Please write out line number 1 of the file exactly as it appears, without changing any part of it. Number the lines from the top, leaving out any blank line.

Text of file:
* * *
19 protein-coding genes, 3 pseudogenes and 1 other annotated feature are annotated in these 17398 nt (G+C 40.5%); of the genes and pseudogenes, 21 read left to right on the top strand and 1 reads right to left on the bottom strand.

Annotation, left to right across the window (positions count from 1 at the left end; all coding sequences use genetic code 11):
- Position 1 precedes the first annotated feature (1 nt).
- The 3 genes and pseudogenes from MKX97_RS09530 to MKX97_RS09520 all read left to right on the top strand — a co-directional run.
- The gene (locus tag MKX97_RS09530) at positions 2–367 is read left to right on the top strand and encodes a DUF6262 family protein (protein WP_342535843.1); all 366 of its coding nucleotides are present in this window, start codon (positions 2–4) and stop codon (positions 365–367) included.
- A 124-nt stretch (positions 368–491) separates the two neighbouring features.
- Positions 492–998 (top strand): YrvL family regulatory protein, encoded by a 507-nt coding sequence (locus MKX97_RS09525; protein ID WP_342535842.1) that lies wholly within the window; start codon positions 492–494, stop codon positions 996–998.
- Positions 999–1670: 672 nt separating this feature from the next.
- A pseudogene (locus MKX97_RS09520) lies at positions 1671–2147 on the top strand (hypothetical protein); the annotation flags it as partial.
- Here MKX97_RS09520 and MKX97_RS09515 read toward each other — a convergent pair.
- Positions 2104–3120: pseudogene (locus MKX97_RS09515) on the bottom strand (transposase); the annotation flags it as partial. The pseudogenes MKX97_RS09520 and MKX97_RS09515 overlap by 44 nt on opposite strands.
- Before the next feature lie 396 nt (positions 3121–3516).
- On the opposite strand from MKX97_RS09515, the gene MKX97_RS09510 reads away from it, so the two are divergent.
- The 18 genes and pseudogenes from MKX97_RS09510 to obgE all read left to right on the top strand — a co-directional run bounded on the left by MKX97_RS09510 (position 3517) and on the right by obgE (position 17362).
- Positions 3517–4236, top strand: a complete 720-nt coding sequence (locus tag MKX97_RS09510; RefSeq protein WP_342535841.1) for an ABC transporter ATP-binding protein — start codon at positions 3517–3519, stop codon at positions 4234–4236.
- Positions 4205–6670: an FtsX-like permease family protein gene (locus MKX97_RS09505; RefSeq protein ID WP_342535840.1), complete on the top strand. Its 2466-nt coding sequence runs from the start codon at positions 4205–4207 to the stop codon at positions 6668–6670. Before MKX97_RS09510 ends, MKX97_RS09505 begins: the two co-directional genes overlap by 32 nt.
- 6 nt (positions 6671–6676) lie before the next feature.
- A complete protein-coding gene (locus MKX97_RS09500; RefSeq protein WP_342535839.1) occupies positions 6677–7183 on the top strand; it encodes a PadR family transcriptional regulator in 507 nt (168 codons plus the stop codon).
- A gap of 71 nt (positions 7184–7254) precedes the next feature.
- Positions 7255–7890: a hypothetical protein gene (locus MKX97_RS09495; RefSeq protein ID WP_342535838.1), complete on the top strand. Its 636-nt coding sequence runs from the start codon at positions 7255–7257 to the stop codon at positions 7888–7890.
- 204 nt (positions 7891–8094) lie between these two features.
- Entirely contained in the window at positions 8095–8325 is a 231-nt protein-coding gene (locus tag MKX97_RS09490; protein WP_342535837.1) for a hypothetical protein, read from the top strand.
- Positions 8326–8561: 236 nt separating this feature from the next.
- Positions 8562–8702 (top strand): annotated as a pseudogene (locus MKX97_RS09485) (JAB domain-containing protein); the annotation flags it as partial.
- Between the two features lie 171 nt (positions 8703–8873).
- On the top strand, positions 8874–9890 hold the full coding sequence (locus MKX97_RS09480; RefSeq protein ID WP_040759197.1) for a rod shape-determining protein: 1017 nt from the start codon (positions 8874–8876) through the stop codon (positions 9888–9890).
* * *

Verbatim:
19 protein-coding genes, 3 pseudogenes and 1 other annotated feature are annotated in these 17398 nt (G+C 40.5%); of the genes and pseudogenes, 21 read left to right on the top strand and 1 reads right to left on the bottom strand.